May 30, 2007
The mother of my children rang me from Deauville and for probably the first time in her life asked me to retract something I had written. It was about Pal Sarkozy’s wife, Christine de Ganay, whom I described last week as the worst of a bad bunch. Well, I’m not exactly pussy-whipped, but Alexandra does have a point. I mixed up the cad’s wives. The poor de Ganey woman was left penniless with two young children by our pal Pal – and he is still very much with us as I saw a picture of him when his son was crowned at the Elysee. I simply mixed up his various wives and women and chose to call the best the worst. Stupid little Greek boy. This kind of thing happens to those who drink, fornicate (just) and think they know everything because they’ve been around for so long. My sincere apologies, and, believe you me, it’s not some Grabbit & Run hack lawyer who has sent me a threatening letter. Just the old wife asking me to play fair.
Be that as it may, my old boss Lord Black—I love it when the Yanks refer to him as Lord Conrad Black —seems to be doing well. The prosecution began like the Ardennes offensive conducted by my beloved Wehrmacht, but has now hit a rough patch. They came up with couple of bullshitters who had been promised an easy time where you can’t drop the soap, but, and it’s a very big but, if the jury has any sense, they’ll throw the case out the window and then comes party time. Conrad reminds me a lot of Richard Nixon. Misunderstood, portrayed as an ambitious anachronism, slapped with ludicrous adjectives by hacks whose copious research only cloak their prejudices. I have written about Black before, hence I will spare you. But I will yet again come back to Nixon.
He visited Moscow in July as vice-president to Ike, and at the Sokolniky Park American Exhibition, he had the famous contre-temps with Nikita Khrushchev over which super-power had the best kitchen. The Yanks won hands down. Uncle Sam had a lock on the contest. An all-mod kitchen complete with dishwasher and America’s most cherished possession—a huge refrigerator. The Russkies were still hauling ice from the Gulag in order to chill their vodka. Nikita baited Nixon, but my hero held his own. The American refrigerator was light years ahead of the Soviet Neanderthal contraption.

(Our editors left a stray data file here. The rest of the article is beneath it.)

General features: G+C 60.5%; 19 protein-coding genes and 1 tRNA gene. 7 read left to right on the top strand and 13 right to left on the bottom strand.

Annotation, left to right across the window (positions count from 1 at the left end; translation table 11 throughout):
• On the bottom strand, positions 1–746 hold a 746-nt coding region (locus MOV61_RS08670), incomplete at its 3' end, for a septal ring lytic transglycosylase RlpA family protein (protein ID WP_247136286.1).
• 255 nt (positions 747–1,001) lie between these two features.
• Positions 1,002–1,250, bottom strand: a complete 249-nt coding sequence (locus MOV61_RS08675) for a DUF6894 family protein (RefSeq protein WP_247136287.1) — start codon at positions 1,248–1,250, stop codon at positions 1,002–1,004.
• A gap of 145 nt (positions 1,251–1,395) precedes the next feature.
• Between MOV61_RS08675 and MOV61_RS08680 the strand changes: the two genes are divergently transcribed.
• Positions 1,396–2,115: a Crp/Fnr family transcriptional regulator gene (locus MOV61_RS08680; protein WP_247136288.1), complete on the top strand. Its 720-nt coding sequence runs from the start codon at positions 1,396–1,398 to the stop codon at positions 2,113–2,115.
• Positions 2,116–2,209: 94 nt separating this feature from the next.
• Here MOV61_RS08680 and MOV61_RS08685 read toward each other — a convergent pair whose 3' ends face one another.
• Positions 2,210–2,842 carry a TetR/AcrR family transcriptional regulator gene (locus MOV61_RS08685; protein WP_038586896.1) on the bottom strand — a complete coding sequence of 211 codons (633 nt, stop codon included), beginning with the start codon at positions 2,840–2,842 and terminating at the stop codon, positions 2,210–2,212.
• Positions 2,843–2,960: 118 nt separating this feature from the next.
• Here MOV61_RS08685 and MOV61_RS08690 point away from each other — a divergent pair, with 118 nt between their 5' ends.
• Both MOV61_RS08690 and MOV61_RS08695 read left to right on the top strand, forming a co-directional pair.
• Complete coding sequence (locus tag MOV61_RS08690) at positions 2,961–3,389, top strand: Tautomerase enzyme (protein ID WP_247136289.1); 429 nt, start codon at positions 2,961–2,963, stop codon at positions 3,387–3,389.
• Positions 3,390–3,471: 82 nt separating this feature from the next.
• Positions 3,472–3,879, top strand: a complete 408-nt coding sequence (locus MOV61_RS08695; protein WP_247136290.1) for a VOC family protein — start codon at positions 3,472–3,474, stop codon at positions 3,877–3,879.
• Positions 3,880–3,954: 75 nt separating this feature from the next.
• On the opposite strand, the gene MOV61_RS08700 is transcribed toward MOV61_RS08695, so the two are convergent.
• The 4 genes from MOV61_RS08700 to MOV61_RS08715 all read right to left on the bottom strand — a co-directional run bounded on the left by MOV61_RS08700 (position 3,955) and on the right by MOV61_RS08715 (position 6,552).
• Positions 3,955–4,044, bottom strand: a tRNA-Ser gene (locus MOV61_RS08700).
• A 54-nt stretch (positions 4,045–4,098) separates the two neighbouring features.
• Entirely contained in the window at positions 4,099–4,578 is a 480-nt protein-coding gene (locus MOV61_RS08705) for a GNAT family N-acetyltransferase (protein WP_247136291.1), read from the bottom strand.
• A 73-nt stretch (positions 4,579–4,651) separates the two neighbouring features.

Switch to Wimbledon two years later. Thomas Lejus, a Moscow university graduate, was the first Soviet to be accepted to the Wimbledon draw after the war. An American friend of mine, “D,” (whom I cannot name because he is now a very big shot in D.C.) was also in the draw. He suggested we take Thomas out to lunch and get him to defect. “Do you know what this will do, if their first player defects ?…..” I agreed, and my friend and I invited Lejus to the Cafe Royal for lunch once he was out of the tournament. If memory serves, Lejus passed a round or two and on the second week the three of us met at Regent Street. After the boring opening pleasantries, “D” got to the point. I can actually repeat it word for word: “Look Thomas, If you leave the Soviet Union, we will give you a house near Washington which will have a refrigerator, and a Ford convertible with a hard roof, one that retracts even while you’re driving…” He made a sign with his hand how the roof worked. I remained silent. Then, after a long pause, Thomas answered.
“You mean to tell me that you would like me to leave the land of Pushkin for a refrigerator and a car whose roof retracts while on the road?” D was non-plussed. Then the penny dropped. Someone obviously had got to Lejus before us. “Who the fuck is Pushkin?” “D” demanded. That is when I stepped in. “Please,” I begged “D,” “Let me handle it.”
You can guess the rest. I recited Eugene Onegin to Thomas—after all, Pushkin is the only poet who wrote it first and did what he had written about in real life afterwards—told him how I would have done exactly the same thing as the man who was known to be as jealous as Othello and twice as dark did in his particular case ….. but it was no good. He saw us as a bunch of philistines with a capital P. Never mind. Back then I was the most right wing human being on earth, but I sure got Thomas’s point. And it gets worse: Thirty years later, in the spring of 1991, in Palermo, my old Davis Cup partner and I were playing a veteran tennis tournament when we spotted a very thin, tortured-looking man staring out in space, unaware of his surroundings. “Thomas?” I gently asked.
It was Lejus. It turned out he had walked in on his wife while she was on the saddle with another, and had killed her. Being a Soviet hero, and because of the passions involved, he got only eight years in a tough prison. He told us about it in the way people do when they have renounced all further intimacies of this kind. I was very moved, and tried a Flaubert line. “The absurd man is the man who never changes.” He gave me that immortal Russian look,
one that encompasses all the wisdom and hell those poor Russians have had to learn and endure. I never saw him again.